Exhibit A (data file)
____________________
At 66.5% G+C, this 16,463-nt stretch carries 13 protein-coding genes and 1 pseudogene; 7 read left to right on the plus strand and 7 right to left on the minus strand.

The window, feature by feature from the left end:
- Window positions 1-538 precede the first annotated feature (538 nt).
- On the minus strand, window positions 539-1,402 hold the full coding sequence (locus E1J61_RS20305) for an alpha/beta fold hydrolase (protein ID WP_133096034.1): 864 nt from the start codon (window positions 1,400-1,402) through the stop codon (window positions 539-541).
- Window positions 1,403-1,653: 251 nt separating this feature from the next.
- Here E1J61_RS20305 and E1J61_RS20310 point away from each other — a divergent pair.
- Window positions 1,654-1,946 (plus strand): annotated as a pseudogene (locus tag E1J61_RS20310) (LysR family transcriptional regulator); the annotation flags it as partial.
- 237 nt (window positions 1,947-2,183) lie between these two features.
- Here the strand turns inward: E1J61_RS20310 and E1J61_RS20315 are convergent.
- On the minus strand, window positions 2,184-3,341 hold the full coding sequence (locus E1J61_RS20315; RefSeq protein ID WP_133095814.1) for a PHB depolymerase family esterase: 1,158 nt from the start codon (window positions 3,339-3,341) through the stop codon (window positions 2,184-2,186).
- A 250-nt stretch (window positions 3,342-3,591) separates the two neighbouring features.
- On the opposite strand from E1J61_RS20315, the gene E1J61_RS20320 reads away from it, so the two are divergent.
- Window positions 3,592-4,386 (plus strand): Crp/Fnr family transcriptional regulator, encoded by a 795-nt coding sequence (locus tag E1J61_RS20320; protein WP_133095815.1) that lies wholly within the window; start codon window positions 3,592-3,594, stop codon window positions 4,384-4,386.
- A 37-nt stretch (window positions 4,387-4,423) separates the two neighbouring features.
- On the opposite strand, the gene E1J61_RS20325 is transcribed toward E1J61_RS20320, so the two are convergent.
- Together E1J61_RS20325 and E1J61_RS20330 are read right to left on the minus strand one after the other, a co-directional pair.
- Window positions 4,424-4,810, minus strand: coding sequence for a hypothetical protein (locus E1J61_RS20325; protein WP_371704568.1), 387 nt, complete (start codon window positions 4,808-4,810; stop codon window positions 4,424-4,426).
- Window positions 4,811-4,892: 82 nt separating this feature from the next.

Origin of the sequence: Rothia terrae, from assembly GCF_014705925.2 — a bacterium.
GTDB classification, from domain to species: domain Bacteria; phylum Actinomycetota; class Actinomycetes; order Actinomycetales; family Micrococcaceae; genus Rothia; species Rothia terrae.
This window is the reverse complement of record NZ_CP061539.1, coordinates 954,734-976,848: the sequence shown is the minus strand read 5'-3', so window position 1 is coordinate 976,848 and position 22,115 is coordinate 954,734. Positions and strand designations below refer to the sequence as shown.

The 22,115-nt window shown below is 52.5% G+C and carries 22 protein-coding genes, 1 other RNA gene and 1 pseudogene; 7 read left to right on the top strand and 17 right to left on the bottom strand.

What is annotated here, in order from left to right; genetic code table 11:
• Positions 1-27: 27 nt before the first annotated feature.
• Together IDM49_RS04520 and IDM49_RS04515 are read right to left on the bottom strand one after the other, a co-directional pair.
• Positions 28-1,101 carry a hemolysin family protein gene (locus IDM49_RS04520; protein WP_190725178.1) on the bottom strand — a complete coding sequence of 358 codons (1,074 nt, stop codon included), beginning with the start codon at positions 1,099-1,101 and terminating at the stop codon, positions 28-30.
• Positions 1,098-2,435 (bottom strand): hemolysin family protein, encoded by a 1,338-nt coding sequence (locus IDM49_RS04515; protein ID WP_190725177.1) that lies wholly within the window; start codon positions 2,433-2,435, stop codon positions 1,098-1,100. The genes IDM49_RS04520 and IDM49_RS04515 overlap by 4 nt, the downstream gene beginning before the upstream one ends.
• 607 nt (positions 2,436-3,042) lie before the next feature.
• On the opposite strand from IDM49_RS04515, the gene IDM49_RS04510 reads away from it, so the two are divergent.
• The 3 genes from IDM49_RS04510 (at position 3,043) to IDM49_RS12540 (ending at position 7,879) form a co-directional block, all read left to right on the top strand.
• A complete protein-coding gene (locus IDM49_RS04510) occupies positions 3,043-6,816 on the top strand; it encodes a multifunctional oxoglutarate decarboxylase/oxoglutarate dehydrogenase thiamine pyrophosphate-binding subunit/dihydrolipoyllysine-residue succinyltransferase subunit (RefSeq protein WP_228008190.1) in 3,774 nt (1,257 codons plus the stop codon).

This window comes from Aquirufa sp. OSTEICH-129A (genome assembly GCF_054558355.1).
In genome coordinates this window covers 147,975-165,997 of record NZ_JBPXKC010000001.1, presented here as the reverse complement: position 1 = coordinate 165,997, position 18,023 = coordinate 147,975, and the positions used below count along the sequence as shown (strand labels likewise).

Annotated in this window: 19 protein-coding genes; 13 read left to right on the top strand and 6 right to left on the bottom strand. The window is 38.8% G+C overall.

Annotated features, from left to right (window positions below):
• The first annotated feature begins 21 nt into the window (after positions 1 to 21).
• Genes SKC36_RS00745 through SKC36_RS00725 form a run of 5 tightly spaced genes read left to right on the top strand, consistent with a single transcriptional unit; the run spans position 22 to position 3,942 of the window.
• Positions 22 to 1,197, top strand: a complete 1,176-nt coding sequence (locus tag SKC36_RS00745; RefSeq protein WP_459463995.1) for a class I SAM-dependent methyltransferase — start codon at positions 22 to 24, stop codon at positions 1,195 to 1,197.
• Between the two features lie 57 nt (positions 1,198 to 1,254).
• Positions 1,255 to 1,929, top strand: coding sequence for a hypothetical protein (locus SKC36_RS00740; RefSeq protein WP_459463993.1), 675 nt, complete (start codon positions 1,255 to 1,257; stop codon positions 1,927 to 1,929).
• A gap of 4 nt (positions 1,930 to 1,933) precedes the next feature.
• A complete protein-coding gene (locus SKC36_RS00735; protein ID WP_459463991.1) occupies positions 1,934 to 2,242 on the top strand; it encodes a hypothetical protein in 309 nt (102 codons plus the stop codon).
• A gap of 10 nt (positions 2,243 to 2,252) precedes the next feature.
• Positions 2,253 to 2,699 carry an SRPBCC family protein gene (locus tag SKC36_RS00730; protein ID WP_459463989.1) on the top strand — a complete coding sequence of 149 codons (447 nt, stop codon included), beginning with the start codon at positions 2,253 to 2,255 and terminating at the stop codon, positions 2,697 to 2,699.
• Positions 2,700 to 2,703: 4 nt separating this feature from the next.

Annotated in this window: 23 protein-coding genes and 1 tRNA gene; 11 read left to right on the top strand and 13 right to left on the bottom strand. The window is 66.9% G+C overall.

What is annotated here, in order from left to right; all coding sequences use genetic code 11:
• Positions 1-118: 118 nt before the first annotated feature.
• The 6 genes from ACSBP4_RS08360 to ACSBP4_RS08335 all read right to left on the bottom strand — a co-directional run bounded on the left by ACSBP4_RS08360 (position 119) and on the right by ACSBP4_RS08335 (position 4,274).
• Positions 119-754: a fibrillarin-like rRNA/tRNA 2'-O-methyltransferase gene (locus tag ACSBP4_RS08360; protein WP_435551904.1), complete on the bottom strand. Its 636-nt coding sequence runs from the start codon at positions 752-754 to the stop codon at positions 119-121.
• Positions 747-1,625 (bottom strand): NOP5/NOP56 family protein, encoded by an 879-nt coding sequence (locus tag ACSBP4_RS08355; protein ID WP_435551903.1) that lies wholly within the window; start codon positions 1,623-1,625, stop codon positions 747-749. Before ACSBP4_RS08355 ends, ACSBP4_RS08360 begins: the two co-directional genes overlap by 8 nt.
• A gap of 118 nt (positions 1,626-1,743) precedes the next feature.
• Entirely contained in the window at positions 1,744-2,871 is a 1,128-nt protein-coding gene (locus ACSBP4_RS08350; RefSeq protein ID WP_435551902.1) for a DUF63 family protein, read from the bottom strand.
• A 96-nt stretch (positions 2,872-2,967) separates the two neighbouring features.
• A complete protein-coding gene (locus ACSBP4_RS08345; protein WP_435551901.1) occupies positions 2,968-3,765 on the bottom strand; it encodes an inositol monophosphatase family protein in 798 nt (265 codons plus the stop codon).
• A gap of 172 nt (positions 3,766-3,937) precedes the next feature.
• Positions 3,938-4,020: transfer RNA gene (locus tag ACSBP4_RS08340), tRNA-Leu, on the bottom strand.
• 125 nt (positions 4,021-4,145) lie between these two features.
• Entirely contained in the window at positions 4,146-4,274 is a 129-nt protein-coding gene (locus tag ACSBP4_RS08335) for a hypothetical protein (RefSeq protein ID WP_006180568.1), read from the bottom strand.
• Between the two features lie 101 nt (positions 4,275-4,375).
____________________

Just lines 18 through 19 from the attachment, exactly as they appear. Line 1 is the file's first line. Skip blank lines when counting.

- Window positions 4,811-4,892: 82 nt separating this feature from the next.

Origin of the sequence: Rothia terrae, from assembly GCF_014705925.2 — a bacterium.